Supachai's Asian history lessons
In a wide-ranging interview, Supachai Panitchpakdi, Thailand's deputy prime minister and director-general-elect of the WTO, talks about the successes and failures of government strategy in bringing Thailand out of the 1997-98 Asian crisis and assesses the prospects for a successful continuation of the work of the WTO
His majesty Bhumibol Adulyadej, the King of Thailand, demonstrated that he keeps a close finger on his country's political pulse - perhaps a more effective one than his ministers - when he delivered his birthday message in December, just a month before general elections. Supachai Panitchpakdi, Thailand's outgoing deputy prime minister and economic supremo, recalls: "His Majesty talked of the WTO [World Trade Organization] and the need for more communication with the public, so that they can understand how free trade can serve the interests of the people and how they can avoid being exploited by other countries. I have taken this [message] to my heart."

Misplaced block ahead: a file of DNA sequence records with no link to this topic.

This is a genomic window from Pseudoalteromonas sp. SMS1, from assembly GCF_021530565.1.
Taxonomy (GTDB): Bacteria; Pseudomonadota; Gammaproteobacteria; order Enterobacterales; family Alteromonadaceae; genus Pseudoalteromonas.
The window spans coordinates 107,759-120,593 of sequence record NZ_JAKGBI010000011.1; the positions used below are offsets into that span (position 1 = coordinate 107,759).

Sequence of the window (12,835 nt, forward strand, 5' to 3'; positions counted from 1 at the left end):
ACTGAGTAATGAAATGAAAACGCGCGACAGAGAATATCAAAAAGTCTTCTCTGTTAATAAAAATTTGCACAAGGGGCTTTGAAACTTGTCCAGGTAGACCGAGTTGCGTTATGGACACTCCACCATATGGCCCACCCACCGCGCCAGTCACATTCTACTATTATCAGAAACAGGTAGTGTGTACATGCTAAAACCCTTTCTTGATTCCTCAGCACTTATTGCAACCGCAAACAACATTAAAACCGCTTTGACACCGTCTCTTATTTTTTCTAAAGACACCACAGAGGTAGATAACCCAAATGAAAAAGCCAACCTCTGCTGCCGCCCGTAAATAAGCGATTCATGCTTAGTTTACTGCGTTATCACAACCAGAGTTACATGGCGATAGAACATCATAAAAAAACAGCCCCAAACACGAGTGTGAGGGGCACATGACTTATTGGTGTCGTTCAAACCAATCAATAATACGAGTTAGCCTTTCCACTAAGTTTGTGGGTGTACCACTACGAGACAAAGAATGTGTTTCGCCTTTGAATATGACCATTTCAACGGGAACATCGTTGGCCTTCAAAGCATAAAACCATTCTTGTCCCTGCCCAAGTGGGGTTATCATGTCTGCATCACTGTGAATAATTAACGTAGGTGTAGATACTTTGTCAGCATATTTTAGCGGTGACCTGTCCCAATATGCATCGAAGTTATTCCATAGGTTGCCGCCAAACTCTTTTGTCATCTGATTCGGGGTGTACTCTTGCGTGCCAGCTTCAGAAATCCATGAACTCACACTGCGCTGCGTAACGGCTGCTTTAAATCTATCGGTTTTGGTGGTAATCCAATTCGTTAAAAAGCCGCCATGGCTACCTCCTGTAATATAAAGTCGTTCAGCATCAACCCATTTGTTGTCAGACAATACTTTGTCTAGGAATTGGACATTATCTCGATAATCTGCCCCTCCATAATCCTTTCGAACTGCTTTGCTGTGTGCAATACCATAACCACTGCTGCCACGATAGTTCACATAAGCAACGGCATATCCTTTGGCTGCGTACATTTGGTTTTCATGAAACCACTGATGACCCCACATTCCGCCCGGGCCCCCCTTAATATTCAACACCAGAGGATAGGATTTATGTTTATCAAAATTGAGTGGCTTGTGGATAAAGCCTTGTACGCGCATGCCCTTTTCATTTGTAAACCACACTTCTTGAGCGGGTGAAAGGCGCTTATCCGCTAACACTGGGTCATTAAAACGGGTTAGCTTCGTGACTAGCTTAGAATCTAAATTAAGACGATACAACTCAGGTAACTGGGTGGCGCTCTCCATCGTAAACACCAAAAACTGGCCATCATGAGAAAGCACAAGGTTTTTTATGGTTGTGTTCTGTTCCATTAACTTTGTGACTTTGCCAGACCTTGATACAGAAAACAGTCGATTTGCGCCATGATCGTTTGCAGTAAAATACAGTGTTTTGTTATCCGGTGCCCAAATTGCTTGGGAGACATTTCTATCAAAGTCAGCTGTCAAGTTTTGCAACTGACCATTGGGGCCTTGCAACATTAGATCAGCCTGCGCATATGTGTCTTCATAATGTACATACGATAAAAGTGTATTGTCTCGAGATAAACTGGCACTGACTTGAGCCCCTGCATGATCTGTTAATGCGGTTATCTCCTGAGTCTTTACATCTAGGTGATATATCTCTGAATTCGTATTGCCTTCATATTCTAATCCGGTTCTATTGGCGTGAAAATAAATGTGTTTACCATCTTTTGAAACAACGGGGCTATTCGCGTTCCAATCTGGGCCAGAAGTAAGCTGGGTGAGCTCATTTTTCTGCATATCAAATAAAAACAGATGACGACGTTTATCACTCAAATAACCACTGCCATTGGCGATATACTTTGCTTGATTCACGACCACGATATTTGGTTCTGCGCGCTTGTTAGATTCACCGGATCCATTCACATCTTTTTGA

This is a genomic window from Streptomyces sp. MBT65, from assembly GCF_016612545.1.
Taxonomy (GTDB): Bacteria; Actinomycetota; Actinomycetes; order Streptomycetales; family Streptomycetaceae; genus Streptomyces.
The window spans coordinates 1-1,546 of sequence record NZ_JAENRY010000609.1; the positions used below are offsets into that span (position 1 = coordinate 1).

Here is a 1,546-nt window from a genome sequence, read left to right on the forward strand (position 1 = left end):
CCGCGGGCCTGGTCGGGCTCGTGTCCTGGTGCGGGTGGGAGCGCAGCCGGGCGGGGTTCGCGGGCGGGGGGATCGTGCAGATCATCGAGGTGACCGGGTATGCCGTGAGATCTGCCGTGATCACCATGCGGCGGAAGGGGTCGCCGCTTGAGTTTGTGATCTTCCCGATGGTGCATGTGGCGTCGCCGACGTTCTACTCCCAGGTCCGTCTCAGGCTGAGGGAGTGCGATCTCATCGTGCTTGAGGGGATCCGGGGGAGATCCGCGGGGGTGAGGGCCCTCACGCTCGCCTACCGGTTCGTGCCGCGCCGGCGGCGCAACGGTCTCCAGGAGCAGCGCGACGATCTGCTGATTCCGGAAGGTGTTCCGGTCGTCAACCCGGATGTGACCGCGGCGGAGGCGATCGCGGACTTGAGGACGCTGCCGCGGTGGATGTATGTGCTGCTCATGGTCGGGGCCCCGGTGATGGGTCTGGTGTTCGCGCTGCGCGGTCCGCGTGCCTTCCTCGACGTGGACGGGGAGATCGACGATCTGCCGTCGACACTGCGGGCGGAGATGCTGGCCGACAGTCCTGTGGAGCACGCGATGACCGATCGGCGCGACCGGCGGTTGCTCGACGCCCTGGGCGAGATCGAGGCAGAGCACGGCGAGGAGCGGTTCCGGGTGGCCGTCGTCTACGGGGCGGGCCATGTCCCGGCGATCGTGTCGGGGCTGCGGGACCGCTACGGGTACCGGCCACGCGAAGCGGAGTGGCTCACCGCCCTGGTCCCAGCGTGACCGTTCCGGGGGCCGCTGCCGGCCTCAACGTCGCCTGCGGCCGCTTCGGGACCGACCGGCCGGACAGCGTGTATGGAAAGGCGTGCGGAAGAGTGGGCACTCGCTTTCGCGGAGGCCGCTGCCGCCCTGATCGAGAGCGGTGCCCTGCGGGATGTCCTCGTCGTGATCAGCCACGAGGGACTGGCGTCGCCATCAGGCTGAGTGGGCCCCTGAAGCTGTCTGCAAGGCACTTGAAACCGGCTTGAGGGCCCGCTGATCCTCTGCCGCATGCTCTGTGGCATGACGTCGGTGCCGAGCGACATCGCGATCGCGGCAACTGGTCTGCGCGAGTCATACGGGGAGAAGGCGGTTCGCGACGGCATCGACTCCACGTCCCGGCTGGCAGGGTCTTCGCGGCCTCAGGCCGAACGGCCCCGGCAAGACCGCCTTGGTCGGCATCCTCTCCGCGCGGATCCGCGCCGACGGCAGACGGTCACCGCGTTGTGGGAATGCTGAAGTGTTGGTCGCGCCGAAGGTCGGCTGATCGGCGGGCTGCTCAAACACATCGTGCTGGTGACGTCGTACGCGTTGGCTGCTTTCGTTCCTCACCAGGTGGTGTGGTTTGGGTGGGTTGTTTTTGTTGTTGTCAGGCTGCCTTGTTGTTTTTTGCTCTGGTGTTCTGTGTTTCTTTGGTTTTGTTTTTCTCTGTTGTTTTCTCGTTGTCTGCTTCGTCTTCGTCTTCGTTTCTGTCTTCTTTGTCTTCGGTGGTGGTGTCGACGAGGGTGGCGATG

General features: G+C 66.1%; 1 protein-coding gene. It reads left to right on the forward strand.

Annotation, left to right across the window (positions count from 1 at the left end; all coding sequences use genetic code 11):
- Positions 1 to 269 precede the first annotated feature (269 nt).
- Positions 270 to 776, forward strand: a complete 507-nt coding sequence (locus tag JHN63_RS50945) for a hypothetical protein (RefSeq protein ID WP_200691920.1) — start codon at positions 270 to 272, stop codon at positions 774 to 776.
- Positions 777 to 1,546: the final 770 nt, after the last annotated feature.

The warning was timely, but came too late for the government, which was unceremoniously defeated and dumped at the January elections. The aptly named Thai Rak Thai (Thais love Thais) Party, founded less than two years ago by former police colonel and telecommunications billionaire Thaksin Shinawatra, won a majority of the seats on a populist platform.